Siewert, Christoph; Bordás, Róbert; Wacker, Ulrike; Beheng, Klaus D; Kunnen, Rudie P J; Meinke, Matthias; Schröder, Wolfgang; Thévenin, Dominique (2017): Model results, link to archive file. PANGAEA, https://doi.org/10.1594/PANGAEA.875591, Supplement to: Siewert, C et al. (2014): Influence of turbulence on the drop growth in warm clouds, Part I: comparison of numerically and experimentally determined collision kernels. Meteorologische Zeitschrift, 23(4), 397-410, https://doi.org/10.1127/0941-2948/2014/0566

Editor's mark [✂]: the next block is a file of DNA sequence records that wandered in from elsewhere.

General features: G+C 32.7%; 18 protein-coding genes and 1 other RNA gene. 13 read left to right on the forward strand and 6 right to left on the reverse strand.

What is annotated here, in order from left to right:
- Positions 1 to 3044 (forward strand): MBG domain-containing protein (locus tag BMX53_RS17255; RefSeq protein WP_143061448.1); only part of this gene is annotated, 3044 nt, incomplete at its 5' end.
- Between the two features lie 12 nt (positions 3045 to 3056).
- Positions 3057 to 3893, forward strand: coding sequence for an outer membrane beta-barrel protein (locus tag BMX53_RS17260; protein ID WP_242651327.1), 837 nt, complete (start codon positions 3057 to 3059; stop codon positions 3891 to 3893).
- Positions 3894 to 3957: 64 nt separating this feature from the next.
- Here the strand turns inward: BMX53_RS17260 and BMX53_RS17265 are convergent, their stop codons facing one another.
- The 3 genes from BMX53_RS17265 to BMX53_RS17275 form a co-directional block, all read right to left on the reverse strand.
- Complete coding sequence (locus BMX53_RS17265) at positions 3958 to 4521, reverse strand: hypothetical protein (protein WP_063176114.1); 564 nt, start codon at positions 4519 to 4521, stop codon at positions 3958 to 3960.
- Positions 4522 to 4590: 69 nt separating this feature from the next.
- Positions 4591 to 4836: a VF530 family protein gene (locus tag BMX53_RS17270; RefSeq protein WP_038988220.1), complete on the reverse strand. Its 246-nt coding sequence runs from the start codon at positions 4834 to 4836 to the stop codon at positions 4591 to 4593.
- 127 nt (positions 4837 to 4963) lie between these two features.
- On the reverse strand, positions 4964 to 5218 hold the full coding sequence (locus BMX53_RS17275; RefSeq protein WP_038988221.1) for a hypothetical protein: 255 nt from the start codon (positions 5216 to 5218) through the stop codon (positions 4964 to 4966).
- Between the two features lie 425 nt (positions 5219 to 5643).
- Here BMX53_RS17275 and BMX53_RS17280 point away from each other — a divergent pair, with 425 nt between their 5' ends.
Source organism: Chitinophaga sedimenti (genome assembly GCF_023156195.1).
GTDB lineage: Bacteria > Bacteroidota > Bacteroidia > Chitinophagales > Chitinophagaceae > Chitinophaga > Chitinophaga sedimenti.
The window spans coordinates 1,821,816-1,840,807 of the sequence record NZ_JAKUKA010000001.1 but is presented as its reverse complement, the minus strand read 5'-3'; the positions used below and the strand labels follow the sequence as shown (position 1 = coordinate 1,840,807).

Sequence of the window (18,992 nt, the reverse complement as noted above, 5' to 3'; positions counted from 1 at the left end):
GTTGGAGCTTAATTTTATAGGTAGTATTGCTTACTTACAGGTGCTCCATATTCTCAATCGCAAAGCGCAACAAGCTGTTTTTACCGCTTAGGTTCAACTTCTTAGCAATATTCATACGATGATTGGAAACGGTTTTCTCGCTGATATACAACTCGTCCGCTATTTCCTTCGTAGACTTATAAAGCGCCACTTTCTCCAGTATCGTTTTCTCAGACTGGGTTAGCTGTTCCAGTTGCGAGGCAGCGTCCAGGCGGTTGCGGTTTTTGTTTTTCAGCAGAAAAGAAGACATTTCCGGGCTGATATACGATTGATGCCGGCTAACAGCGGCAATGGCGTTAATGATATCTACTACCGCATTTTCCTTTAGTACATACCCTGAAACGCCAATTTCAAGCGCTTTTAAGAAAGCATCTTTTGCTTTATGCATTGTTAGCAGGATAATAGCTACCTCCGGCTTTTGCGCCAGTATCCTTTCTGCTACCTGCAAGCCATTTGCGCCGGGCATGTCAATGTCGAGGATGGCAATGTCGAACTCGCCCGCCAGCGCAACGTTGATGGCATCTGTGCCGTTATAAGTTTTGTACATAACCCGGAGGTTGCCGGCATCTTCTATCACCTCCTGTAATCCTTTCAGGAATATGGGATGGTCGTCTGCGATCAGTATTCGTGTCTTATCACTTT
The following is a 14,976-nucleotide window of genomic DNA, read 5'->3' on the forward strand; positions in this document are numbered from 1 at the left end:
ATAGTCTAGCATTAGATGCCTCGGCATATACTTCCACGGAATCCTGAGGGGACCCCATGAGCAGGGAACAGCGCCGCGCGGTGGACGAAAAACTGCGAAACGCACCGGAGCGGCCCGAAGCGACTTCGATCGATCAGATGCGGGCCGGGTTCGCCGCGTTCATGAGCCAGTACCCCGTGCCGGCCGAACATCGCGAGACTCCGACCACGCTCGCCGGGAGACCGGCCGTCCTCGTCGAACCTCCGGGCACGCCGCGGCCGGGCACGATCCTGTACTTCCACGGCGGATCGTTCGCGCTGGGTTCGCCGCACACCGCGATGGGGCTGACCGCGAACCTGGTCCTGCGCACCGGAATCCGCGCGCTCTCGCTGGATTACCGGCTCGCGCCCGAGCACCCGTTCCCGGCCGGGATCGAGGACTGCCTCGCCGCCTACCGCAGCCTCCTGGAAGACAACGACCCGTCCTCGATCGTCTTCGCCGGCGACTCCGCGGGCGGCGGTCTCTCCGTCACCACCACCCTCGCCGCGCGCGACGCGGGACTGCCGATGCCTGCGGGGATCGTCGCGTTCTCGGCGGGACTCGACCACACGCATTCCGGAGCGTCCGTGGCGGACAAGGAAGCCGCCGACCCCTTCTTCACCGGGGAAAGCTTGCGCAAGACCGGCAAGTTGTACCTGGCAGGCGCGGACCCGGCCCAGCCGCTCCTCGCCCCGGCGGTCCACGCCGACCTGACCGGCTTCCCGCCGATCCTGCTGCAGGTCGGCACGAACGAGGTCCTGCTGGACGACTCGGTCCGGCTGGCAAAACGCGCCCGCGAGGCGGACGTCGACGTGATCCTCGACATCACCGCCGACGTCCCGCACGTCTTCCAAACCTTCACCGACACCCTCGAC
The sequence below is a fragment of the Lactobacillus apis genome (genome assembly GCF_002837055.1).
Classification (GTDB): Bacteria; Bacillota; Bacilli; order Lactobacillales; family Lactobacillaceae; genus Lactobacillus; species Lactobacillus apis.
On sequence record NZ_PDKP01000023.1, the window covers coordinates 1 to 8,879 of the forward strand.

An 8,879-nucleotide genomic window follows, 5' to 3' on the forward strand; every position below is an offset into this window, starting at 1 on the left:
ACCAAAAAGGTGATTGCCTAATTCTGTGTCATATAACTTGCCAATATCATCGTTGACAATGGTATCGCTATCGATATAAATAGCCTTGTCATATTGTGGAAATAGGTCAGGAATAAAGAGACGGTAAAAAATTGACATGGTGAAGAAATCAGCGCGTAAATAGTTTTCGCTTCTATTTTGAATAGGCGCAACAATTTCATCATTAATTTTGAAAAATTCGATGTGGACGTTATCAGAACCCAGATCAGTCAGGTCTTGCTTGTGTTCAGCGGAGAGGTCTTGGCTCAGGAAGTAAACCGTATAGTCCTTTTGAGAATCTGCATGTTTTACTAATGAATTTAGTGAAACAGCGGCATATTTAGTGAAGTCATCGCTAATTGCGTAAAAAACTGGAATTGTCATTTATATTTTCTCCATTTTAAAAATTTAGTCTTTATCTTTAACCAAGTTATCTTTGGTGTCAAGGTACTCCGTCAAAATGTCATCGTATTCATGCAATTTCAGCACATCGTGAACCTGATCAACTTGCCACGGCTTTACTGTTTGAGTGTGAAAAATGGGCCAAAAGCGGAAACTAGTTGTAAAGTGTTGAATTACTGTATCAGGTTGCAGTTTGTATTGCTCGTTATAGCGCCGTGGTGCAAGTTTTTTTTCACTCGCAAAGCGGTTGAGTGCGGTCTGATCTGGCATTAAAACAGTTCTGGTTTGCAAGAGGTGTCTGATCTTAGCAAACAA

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This study deals with the comparison of numerically and experimentally determined collision kernels of water drops in air turbulence. The numerical and experimental setups are matched as closely as possible. However, due to the individual numerical and experimental restrictions, it could not be avoided that the turbulent kinetic energy dissipation rate of the measurement and the simulations differ. Direct numerical simulations (DNS) are performed resulting in a very large database concerning geometric collision kernels with 1470 individual entries. Based on this database a fit function for the turbulent enhancement of the collision kernel is developed. In the experiments, the collision rates of large drops (radius > 7.5 µm) are measured. These collision rates are compared with the developed fit, evaluated at the measurement conditions. Since the total collision rates match well for all occurring dissipation rates the distribution information of the fit could be used to enhance the statistical reliability and for the first time an experimental collision kernel could be constructed. In addition to the collision rates, the drop size distributions at three consecutive streamwise positions are measured. The drop size distributions contain mainly small drops (radius < 7.5 µm). The measured evolution of the drop size distribution is confronted with model calculations based on the newly derived fit of the collision kernel. It turns out that the observed fast evolution of the drop size distribution can only be modeled if the collision kernel for small drops is drastically increased. A physical argument for this amplification is missing since for such small drops, neither DNSs nor experiments have been performed. For large drops, for which a good agreement of the collision rates was found in the DNS and the experiment, the time for the evolution of the spectrum in the wind tunnel is too short to draw any conclusion. Hence, the long-time evolution of the drop size distribution is presented in Riechelmann et al. 2015 (doi:10.1127/metz/2015/0608).
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